New Media Age today revealed some excellent research on online shopping habits of people during the recession; its come up with some fascinating statistics and ones that all point to a growing online market.
Below is a reprint of some of the main points of the article which can be found here.
"The survey of 1,957 people found 36% plan to do more shopping online and less on the high street this year. This figure rose to 45% of 18-24-year-olds and 44% of the big-spending 25-34-year-old market.
With recession looming, online consumers are more price conscious and intend to use the internet to hunt for savings - 34% plan to use price-comparison sites more, while 22% will increase their use of value supermarket and auction sites.
The research is supported by Nielsen figures which reveal a 64% year-on-year increase in unique visits to the site of value supermarket Aldi. In line with the growth, the cut-price chain is expanding its web presence with the launch this week of a travel website, with a flowers site due to launch later this month.
Rival low-cost supermarket Asda is also seeing growth online. Digital marketing manger Chris Dalrymple said, "There are considerable opportunities with our online and catalogue platform. Asda Direct is going from strength to strength and home shopping has seen 70% growth year on year, meaning we have the second-largest market share."
Mark Elwig, head of sales at Shopping.com, the number-one price-comparison site according to Nielsen, said it had also seen an increase in users over the Christmas quarter. "Where it used to be about the range and selection - having the widest range of products from the biggest number of retailers and a wide range of reviews - it's now all about price and having the best products at the best price," he said.
Neil Mason, head of UK retail research at Mintel, said, "Price-comparison and product review sites have enabled consumers to become more knowledgeable and seek out the best value, which is particularly important in a downturn. This will increase in the next year and value for money will be key during 2009."
The majority of respondents to the new media age survey (89%) believe better prices can be found online, while 68% said shopping online is cheaper than visiting the high street due to the rising costs of parking, petrol and transport. The online consumer also believes the internet offers a wider range of products (81%), lower prices (89%), ease of finding items (84%) and ease of comparing prices (95%).
The survey also highlighted areas where online could improve, with the high street preferred for customer service (70%) and the lack of waiting time to receive a product (74%).
The research comes as well-known high street stores such as Adams, MFI, Whittards of Chelsea, Woolworths and Zavvi fell into administration. Robin Goad, director of research at Hitwise UK, said, "All the companies that have collapsed over the last month didn't have a good web presence. Zavvi unfortunately had to shut down its website, which had a significant impact. Retailers with no site backup will be in serious trouble."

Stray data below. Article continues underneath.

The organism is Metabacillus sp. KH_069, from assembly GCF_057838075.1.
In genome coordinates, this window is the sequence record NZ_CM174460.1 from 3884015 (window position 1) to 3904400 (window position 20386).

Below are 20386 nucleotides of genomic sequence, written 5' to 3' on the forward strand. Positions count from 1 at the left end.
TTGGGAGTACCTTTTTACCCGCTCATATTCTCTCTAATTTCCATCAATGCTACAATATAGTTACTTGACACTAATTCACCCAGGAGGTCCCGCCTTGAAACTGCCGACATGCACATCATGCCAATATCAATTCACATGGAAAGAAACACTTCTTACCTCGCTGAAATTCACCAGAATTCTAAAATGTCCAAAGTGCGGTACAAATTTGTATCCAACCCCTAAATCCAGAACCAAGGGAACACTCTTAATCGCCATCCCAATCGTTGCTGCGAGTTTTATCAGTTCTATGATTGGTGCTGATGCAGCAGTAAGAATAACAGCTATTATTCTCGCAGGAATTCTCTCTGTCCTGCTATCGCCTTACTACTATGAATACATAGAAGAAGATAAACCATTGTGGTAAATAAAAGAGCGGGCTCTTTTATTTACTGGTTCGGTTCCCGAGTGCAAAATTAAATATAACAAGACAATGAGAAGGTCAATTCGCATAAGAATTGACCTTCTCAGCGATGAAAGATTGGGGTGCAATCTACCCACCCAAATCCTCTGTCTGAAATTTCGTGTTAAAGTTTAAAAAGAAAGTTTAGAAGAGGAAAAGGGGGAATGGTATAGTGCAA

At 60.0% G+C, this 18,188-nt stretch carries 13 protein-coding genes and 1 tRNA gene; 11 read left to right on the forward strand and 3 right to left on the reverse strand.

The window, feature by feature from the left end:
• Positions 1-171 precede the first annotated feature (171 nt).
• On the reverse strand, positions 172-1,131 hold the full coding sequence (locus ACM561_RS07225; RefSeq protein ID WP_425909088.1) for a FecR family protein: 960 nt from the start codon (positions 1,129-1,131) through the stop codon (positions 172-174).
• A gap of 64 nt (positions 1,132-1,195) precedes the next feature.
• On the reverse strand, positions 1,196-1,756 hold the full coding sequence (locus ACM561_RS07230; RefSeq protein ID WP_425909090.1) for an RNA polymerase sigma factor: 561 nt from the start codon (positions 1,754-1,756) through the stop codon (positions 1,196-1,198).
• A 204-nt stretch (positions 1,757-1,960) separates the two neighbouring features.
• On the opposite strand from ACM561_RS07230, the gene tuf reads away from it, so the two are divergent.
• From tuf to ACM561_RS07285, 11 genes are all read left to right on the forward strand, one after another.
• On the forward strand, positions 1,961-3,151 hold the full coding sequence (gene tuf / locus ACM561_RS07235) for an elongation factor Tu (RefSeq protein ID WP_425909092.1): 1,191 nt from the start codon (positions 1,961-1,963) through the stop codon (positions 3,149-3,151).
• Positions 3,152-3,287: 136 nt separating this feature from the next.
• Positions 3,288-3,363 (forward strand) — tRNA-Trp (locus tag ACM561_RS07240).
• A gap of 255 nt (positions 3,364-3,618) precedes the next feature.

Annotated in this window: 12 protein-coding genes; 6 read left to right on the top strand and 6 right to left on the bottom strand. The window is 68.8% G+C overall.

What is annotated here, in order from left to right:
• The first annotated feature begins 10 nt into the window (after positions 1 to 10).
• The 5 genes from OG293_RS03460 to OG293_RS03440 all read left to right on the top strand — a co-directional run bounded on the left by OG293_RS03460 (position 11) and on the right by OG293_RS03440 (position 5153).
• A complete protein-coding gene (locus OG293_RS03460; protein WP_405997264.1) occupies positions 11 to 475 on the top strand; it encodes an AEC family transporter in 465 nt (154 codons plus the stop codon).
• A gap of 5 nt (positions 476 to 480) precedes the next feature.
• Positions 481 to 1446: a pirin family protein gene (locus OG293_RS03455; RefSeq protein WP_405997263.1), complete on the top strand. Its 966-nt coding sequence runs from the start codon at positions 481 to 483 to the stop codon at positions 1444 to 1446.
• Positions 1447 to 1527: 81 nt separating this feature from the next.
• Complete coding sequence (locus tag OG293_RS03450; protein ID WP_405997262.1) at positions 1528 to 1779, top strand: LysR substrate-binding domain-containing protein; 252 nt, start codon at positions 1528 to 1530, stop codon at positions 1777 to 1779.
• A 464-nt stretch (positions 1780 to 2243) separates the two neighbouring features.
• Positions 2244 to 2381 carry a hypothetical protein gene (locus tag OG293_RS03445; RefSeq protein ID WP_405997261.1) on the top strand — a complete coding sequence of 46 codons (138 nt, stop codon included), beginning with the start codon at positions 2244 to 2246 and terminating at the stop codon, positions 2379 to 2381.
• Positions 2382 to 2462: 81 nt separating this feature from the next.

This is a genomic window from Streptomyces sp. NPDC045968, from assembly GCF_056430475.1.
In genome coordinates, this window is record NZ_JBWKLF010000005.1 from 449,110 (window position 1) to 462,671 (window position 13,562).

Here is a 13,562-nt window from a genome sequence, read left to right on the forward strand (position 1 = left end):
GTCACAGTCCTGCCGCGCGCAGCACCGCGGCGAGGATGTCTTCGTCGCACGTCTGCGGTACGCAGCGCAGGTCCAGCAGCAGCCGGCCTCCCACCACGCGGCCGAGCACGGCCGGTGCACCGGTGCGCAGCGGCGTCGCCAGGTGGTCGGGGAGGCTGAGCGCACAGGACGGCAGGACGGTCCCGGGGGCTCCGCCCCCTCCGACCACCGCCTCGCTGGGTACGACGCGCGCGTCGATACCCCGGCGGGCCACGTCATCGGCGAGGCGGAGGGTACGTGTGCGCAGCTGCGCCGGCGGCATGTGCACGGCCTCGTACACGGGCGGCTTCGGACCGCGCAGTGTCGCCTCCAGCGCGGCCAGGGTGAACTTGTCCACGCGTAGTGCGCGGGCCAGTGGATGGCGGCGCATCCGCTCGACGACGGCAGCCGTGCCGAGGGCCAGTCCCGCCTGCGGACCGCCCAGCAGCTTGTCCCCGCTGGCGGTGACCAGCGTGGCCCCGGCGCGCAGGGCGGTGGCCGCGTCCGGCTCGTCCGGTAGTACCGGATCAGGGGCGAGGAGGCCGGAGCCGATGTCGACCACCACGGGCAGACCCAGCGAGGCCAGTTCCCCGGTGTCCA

Pure-play sites, however, are already reporting successful Christmas trading. Entertainment etailer Play.com last week reported that sales in its Christmas trading period were up 24% compared with the previous year. Simon Peree, MD of Play.com, said, "We're in a fortunate position as entertainment products are relatively cheap and do well in a downturn. This year we plan to expand ranges within our categories, such as clothing and entertainment, and will also add new categories."
The new media age survey found CDs and DVDs were regarded the cheapest buys online, followed by video games, personal electronics, books and large electrical items.
Justin Moodie, head of online at HMV, said, "Some consumers are now more comfortable with the idea of shopping online, considering it more convenient and cheaper, especially when you consider the costs of visiting and shopping in high-street locations. However, a significant number of consumers are still very happy to shop on the high street or, as we're finding at HMV, to mix and match from both channels according to their requirements."
David Smith, director of the IMRG, the industry body for etailing, said, "Consumers are more empowered. They're researching online and buying offline, and vice versa. Brands have to have a multi-channel approach."
As new media age went to press, Christmas trading results from high street fashion retailer Next showed its stores had seen a like-for-like decrease in sales of 7%, while the Next Directory, which accounts for 60% of the brand's online sales, saw a 1.1% increase since last year. Debenhams also saw a decrease in sales over Christmas of 3.3%, while Marks & Spencer is expected to report a fall in its sales.
The IMRG is due to release online sales figures next week, but Smith predicted positive results for online shopping from both pure-plays and high street brands online."
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